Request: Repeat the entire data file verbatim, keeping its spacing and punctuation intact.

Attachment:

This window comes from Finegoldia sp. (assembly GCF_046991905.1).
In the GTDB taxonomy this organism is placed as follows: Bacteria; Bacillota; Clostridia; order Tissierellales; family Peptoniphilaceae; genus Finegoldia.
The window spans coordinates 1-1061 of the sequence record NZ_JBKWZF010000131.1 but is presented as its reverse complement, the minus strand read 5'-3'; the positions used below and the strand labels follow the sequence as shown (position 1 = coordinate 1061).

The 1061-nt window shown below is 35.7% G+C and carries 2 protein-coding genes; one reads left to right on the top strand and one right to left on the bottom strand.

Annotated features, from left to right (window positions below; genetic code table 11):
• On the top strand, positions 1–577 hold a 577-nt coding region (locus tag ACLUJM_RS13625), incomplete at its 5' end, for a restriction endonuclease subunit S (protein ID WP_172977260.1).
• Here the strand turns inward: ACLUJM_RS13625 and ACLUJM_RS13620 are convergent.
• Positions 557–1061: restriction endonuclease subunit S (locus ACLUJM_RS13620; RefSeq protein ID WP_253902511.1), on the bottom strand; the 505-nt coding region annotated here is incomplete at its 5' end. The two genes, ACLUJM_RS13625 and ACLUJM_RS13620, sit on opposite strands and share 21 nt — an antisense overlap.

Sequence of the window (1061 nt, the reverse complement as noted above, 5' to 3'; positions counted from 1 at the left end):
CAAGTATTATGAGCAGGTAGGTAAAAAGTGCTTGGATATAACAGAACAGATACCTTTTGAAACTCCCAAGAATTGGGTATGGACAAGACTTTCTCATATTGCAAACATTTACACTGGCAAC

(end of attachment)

This window comes from Finegoldia sp. (assembly GCF_046991905.1).
In the GTDB taxonomy this organism is placed as follows: Bacteria; Bacillota; Clostridia; order Tissierellales; family Peptoniphilaceae; genus Finegoldia.
The window spans coordinates 1-1061 of the sequence record NZ_JBKWZF010000131.1 but is presented as its reverse complement, the minus strand read 5'-3'; the positions used below and the strand labels follow the sequence as shown (position 1 = coordinate 1061).

The 1061-nt window shown below is 35.7% G+C and carries 2 protein-coding genes; one reads left to right on the top strand and one right to left on the bottom strand.

Annotated features, from left to right (window positions below; genetic code table 11):
• On the top strand, positions 1–577 hold a 577-nt coding region (locus tag ACLUJM_RS13625), incomplete at its 5' end, for a restriction endonuclease subunit S (protein ID WP_172977260.1).
• Here the strand turns inward: ACLUJM_RS13625 and ACLUJM_RS13620 are convergent.
• Positions 557–1061: restriction endonuclease subunit S (locus ACLUJM_RS13620; RefSeq protein ID WP_253902511.1), on the bottom strand; the 505-nt coding region annotated here is incomplete at its 5' end. The two genes, ACLUJM_RS13625 and ACLUJM_RS13620, sit on opposite strands and share 21 nt — an antisense overlap.

Sequence of the window (1061 nt, the reverse complement as noted above, 5' to 3'; positions counted from 1 at the left end):
CAAGTATTATGAGCAGGTAGGTAAAAAGTGCTTGGATATAACAGAACAGATACCTTTTGAAACTCCCAAGAATTGGGTATGGACAAGACTTTCTCATATTGCAAACATTTACACTGGCAAC